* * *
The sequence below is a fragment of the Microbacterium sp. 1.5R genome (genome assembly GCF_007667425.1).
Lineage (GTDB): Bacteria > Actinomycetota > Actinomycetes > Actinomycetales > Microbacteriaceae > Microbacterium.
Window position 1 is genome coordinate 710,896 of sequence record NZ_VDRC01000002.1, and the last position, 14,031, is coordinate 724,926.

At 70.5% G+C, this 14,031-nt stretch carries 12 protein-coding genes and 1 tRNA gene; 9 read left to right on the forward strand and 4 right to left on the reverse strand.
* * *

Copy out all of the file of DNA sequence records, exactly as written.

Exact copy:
The sequence below is a fragment of the Microbacterium sp. 1.5R genome (genome assembly GCF_007667425.1).
Lineage (GTDB): Bacteria > Actinomycetota > Actinomycetes > Actinomycetales > Microbacteriaceae > Microbacterium.
Window position 1 is genome coordinate 710,896 of sequence record NZ_VDRC01000002.1, and the last position, 14,031, is coordinate 724,926.

At 70.5% G+C, this 14,031-nt stretch carries 12 protein-coding genes and 1 tRNA gene; 9 read left to right on the forward strand and 4 right to left on the reverse strand.